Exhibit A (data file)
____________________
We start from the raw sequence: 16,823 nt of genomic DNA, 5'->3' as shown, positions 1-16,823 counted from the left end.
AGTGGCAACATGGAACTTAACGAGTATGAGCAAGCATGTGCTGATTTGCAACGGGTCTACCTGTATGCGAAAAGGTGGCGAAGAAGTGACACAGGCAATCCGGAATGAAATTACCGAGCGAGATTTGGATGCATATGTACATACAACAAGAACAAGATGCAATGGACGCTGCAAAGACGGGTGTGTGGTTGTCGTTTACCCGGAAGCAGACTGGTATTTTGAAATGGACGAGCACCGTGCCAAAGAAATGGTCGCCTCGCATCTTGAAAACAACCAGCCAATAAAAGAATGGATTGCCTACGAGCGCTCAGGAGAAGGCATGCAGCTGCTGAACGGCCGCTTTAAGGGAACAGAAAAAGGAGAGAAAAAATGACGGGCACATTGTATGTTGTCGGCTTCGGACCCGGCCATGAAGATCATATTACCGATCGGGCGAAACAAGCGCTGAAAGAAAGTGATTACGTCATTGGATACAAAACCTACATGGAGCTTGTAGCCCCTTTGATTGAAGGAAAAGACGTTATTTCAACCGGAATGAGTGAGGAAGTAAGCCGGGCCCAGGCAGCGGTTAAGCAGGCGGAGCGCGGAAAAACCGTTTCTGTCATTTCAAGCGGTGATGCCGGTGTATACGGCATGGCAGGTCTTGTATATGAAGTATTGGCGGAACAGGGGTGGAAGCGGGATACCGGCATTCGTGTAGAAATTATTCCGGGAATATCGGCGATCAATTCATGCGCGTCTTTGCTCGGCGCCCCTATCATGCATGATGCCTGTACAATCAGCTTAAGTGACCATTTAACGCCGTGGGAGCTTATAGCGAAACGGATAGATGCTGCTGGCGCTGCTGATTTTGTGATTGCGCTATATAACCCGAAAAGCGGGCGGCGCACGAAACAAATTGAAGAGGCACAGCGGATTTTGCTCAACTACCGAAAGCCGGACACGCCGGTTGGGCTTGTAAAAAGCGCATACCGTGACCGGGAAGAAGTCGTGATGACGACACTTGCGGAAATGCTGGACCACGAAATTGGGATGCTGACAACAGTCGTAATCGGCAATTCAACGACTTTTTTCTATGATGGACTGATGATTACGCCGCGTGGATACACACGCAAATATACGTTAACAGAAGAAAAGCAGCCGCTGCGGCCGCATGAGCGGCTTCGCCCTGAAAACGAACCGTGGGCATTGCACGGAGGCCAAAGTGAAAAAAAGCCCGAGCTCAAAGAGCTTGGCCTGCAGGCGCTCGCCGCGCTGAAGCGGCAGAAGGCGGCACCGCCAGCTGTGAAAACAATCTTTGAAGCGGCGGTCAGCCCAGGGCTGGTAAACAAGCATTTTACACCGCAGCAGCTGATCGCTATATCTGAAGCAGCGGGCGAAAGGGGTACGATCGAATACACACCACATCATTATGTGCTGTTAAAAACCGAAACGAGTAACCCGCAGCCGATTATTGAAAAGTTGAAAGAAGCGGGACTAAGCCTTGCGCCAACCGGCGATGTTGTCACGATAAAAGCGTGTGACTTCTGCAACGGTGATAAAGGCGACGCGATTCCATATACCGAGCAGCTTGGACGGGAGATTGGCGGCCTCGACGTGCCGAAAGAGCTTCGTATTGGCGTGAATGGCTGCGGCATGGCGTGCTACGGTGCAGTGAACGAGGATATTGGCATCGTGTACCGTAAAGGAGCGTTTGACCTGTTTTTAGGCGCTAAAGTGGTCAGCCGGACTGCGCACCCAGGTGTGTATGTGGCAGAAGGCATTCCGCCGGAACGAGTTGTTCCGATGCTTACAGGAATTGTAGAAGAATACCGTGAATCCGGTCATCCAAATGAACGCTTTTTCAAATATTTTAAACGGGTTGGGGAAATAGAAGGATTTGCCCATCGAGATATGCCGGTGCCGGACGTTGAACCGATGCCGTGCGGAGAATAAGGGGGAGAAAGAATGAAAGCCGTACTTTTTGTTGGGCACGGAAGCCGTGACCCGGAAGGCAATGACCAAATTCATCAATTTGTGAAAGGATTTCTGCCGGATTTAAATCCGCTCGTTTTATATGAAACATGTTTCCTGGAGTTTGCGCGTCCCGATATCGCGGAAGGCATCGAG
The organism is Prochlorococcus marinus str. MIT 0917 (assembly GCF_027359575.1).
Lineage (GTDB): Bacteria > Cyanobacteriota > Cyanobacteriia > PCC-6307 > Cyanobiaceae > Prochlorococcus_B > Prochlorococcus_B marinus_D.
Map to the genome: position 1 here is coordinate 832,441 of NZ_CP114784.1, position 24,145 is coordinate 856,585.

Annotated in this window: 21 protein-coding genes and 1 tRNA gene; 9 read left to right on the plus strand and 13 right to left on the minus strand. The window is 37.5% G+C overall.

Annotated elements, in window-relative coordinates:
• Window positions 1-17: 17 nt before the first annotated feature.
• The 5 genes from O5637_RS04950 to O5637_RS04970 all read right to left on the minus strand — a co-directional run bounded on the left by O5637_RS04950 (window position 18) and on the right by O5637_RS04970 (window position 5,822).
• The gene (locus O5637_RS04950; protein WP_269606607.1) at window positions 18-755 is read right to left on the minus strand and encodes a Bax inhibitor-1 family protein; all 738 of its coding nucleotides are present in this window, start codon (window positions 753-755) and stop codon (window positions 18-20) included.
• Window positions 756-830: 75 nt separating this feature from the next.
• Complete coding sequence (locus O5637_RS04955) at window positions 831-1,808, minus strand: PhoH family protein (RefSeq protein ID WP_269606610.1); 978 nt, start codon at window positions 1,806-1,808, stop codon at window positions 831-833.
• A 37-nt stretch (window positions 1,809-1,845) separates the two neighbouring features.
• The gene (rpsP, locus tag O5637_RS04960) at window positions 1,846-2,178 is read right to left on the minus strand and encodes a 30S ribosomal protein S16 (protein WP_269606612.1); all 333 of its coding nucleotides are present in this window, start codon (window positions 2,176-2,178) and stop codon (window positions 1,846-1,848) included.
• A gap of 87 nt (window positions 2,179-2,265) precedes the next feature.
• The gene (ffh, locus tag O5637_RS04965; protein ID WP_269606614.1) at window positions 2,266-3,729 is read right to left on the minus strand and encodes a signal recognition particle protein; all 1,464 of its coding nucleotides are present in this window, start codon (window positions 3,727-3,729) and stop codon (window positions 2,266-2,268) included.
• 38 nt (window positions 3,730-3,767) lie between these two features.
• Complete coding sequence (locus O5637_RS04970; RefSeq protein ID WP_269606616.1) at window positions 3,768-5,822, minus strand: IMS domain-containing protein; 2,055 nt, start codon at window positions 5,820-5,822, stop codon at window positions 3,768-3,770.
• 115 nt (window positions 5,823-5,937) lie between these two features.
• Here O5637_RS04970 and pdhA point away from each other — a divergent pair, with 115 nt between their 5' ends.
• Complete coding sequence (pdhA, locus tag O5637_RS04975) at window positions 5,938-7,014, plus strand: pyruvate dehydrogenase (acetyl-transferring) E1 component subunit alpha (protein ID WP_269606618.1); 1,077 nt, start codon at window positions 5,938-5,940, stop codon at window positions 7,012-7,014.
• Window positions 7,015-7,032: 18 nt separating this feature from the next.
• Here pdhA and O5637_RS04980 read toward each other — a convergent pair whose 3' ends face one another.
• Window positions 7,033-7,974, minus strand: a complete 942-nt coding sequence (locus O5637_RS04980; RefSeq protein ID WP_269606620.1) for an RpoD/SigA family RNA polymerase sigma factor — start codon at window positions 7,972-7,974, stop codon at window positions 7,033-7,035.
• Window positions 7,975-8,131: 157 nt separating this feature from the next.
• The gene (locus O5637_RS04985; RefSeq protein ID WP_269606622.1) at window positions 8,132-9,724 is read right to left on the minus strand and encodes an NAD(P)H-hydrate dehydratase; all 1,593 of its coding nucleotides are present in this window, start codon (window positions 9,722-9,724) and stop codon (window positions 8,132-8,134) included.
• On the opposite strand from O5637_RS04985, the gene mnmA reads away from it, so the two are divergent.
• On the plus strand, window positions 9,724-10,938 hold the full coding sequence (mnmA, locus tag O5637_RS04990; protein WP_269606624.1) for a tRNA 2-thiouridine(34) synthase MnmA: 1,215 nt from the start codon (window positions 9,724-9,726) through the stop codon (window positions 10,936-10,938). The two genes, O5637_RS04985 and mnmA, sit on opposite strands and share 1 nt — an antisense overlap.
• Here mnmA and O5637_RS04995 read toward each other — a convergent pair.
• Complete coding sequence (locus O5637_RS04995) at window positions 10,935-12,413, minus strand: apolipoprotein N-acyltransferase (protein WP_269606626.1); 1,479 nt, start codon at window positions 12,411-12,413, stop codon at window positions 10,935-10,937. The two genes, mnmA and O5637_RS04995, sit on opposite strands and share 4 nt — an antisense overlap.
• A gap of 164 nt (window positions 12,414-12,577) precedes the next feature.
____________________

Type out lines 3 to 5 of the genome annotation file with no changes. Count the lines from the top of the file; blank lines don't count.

The organism is Prochlorococcus marinus str. MIT 0917 (assembly GCF_027359575.1).
Lineage (GTDB): Bacteria > Cyanobacteriota > Cyanobacteriia > PCC-6307 > Cyanobiaceae > Prochlorococcus_B > Prochlorococcus_B marinus_D.
Map to the genome: position 1 here is coordinate 832,441 of NZ_CP114784.1, position 24,145 is coordinate 856,585.